For cooks who like a little something different and still deal in the familiar, I perfected a way to serve pretty darn good vegan chicken or pork cutlets.
Did I mention easy and a good jack-of-all-trades recipe? You can prepare a block of tofu into cutlets, cubed, or “ground” to serve in any fashion of chicken or pork: chilis, stews, and a very good TLT sandwich. I even include it in Asian summer rolls. It’s been a winner for years.
Here is a good back story on how I found it.
I loved the way my local health food store* prepared this as grilled tofu. The recipe was in a notebook only available to the cook. My tall, blond haired, blue eyed nephew was coached by me to ask for it. It took him a couple tries, but his smile and wink finally did the trick.
There is a strange included spice that I am taking out so you might better take a shot at making. Don’t worry, it works without it. I’ll offer it up at the end.
I have worked with variations of tofu to finally yield this nice meaty texture; not giggly as tofu is want to do. The whole recipe takes a few minutes to prepare and marinate before cooking, so it fits my easy, cookshare style.
Tofu is inexpensive and provides a vegan option as the mood pleases. I keep a block of tofu in my freezer, ready to become this versatile chicken/pork fill in.
- Restaurant is Feel Rite Fresh Market in Amherst, NY
RECIPE: Amherst Tofu Cutlets
tofu, firm 1 LB. I prefer tofu in tubs; I prefer “firm” style
soy sauce 2 TBS.
neutral oil 2 TBS. sunflower, not olive oil
apple cider vinegar 2 TBS.
black pepper 1/8 tsp. fresh ground is best
onion powder 1/2 tsp. not onion salt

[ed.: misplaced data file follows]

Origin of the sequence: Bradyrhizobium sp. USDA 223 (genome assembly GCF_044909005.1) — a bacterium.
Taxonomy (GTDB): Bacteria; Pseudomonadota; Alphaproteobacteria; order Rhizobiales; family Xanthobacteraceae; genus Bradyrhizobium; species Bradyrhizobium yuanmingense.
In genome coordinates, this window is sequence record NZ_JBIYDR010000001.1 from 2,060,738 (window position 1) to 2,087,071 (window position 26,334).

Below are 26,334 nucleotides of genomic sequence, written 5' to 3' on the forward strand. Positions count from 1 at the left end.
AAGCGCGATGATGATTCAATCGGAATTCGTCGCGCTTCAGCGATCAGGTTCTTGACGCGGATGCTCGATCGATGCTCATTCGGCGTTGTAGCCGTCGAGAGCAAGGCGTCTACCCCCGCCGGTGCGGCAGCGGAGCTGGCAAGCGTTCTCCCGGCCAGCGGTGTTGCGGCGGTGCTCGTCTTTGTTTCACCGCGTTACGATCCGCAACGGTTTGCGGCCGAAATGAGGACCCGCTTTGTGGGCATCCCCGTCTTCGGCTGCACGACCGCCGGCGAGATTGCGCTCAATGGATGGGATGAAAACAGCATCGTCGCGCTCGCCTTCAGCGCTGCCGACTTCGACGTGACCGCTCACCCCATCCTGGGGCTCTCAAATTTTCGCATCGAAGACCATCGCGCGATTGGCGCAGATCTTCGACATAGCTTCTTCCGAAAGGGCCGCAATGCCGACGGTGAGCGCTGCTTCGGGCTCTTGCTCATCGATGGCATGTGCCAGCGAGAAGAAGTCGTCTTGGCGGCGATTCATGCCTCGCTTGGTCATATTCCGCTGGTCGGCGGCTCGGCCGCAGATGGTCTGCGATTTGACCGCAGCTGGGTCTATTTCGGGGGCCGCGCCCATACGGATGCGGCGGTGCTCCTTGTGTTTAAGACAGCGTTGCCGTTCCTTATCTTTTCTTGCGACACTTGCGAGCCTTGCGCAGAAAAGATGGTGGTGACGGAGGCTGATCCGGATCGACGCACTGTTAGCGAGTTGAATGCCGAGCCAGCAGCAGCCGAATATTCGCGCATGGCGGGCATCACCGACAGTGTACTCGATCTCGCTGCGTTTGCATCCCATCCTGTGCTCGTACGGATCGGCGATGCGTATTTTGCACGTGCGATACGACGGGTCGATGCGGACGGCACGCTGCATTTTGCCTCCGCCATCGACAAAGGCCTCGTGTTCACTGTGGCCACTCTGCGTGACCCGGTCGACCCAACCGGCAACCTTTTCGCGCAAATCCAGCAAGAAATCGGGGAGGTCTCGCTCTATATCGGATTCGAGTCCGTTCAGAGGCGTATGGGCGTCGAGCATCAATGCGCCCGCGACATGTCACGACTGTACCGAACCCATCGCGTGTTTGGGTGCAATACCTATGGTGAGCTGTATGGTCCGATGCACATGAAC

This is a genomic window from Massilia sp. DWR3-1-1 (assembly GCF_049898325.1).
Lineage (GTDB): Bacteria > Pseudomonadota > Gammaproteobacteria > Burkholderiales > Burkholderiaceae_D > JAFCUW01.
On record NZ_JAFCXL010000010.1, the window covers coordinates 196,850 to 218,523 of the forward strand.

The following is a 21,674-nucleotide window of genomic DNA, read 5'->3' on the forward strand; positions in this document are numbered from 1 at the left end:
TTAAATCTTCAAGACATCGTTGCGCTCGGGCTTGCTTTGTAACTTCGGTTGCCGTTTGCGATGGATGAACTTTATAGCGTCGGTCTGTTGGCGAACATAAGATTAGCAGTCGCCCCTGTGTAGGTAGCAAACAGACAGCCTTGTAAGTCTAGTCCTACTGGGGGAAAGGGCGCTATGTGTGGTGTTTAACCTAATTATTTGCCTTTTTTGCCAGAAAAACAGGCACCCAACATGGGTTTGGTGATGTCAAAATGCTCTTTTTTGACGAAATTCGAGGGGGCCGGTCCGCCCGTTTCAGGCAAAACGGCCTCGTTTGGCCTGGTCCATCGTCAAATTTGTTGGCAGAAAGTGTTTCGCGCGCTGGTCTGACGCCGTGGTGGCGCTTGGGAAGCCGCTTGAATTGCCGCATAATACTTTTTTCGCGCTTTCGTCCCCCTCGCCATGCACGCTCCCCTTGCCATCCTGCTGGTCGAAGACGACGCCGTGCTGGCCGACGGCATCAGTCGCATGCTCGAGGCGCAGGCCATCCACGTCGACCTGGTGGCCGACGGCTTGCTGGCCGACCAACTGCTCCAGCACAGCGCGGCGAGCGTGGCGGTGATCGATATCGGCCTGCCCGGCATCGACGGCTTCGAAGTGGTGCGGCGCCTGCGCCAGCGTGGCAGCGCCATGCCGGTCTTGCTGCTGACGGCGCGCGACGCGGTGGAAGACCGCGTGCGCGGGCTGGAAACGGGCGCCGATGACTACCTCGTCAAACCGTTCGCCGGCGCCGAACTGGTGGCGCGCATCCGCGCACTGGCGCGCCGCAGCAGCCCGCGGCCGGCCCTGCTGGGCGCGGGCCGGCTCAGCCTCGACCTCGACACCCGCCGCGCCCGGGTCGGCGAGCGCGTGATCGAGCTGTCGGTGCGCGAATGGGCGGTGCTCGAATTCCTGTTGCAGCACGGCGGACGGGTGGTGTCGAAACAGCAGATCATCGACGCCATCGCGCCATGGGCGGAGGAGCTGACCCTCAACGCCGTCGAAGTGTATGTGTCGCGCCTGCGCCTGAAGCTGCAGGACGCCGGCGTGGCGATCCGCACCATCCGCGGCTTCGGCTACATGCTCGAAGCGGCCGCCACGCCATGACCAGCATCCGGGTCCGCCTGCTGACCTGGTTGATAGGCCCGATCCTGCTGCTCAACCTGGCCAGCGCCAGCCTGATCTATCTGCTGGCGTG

garlic powder 1/2 tsp. not garlic salt
sage, dried 1/2 tsp. or 1 tsp. fresh, minced
1 Freeze tofu in a tub for at least 24 hours. Take out of freezer the morning before dinner.
2 Keep the tub and slice tofu into 8 equal cutlets. [See below]
3 Lay cutlets in single layer on a folded hand towel and cover with another towel. Press by putting cutting board over toweling and press firmly until like damp sponge.
4 Meanwhile, make the marinade.
5 Pour half the marinade into the empty tofu tub. Stack the cutlets back into their original block shape and slip back down into the tub. Carefully pour in the rest of the marinade. Gently spread each cutlet to let a little marinade ooze in. Allow to marinate for about 30 to 60 minutes.
6 Pre-heat a non-stick skillet, then add a film of oil and sauté the cutlets; 3-5 minutes on each side until golden brown – (make sure they take on a deep color).
Now you have the finished, meaty flavored cutlets. Serve hot or reheat. Alternately cut into cubes, or pulse in a food processor to turn into ground texture. They are also good as a lunch meat substitute. I love the TLT (tofu-lettuce-tomato) sandwich. Try it! When reheating as cubes or ground meat, sauté again to provide a firmer, almost crunchy texture. The cubes make for a great stir fry “meat.”
Planned-over Recipe: Amherst Fajitas
Sauté some onions and bell peppers in oil until soft, add in a little chopped garlic, some blackening seasoning or other cajun or Tex-Mex blend. Add in the chicken tofu after being sliced into strips. Squeeze a little lime juice and add some minced fresh cilantro. Serve on warm tortillas. Garnish with your favorite Tex-Mex condiments.
MASTERY EN PLACE: The Strange Spice that is getting noticed
Asafoetida (aka Hing) is a spice that out of the jar smells like dirty socks. But, once cooked, completely mellows and adds a mild layer of garlic and onion flavor. It’s a secret ingredient (no more) in my fermented vegetables, when I want to add allium depth with just a pinch of asafoetida.
It’s not expensive; locate in international or Indian markets. Some diners that can’t eat garlic or onions, can substitute asafoetida. It’s also said to aid with digestion and flatulence.
To use in the recipe above, omit the garlic powder and use 1/4 tsp. asafoetida powder.
“You can not sell a blemished apple, but you can sell a tasteless one.”